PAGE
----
In 2001, Rob Alling, the current owner of the Kenmore Inn, purchased the business. After several stages of renovations, the grounds and structure are in pristine condition with a full bar and restaurant on the garden level, dining and common spaces on the main level, and nine guest rooms upstairs.
The Kenmore Tavern ca. 1930s
Edward and Alice Bannan purchased the Kenmore Inn in 1986. The Bannans made several additions like refinishing the garden level in the Kenmore Pub by building the Sunken Patio Garden and Garden Room.
After the war, the home remained as a family dwelling until 1931, with some of Virginia’s most prestigious families living there, including Alexander Phillips, Thomas Knox, and Samuel Gordon Wallace. In 1931, the house was sold to James T. Horton. Horton made major additions to the structure, adding on a rear wing and an underground garage. He then opened a small hotel known as the “Kenmore Tavern”. Horton sold the property to his sister, Harriet Elizabeth Vandenburg Hall in 1933. For years, Mrs. Hall continued to operate the property as a small hotel and boarding house. The lower level of Kenmore was leased to Mr. Charles Lakey, who operated the Kenmore Coffee Shop there from 1939 to 1978.
During the Great Fredericksburg Fire in 1807, 1201 Princess Anne Street burned to the ground. Records indicate that she was rebuilt in 1824 with the interior woodwork and exterior appearance modled after that of an existing building at 1200 Princess Anne. This is the first mention of a structure at 1200 Princess Anne, though most historians have agreed that the home was built circa 1793. The Stanard family conveyed the property to Rebecca Lomax in 1819. December 13, 1862 began the Battle of Fredericksburg. Though heavily shelled, the house stood strong and remained intact. Within its walls, Union soldiers housed their horses on the lower level during the battle. Today, evidence of the shelling can still be seen in some of the roof supports.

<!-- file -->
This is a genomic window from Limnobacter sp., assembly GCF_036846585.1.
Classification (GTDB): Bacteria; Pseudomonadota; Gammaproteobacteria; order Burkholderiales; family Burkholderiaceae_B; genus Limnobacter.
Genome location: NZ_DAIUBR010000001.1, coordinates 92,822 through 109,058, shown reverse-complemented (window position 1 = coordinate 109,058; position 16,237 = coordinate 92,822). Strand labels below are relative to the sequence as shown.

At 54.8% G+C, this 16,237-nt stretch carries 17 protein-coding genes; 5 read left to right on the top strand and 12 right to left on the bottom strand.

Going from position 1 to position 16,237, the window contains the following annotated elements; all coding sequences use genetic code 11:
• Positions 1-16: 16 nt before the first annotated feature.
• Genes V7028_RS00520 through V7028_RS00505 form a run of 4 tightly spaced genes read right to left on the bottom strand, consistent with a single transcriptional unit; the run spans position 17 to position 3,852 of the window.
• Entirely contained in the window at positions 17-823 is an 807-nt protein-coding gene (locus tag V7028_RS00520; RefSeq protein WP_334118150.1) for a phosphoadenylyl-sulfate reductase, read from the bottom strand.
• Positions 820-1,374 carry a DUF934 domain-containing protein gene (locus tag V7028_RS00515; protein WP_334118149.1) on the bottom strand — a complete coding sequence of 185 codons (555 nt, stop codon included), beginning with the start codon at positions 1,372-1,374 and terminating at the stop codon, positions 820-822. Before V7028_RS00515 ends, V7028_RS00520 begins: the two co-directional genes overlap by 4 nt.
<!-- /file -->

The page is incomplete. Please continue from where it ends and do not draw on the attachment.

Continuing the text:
The property was originally purchased in 1742 by Colonel John Lewis. In 1747, his son Fielding Lewis and his new bride Catharine Washington (first cousin to George Washington) moved to 1201 Princess Anne Street, the house directly across the street to The Kenmore Inn. In the January of 1750, Catherine died, leaving an infant son behind. Later that year, Fielding married Betty Washington, the only sister of George Washington. Fielding then built for his new bride the mansion, now known as the “Kenmore Plantation”, on the brow of a hill several blocks away. The lot of the Kenmore Inn was sold in 1776 to the William Champe Carter family.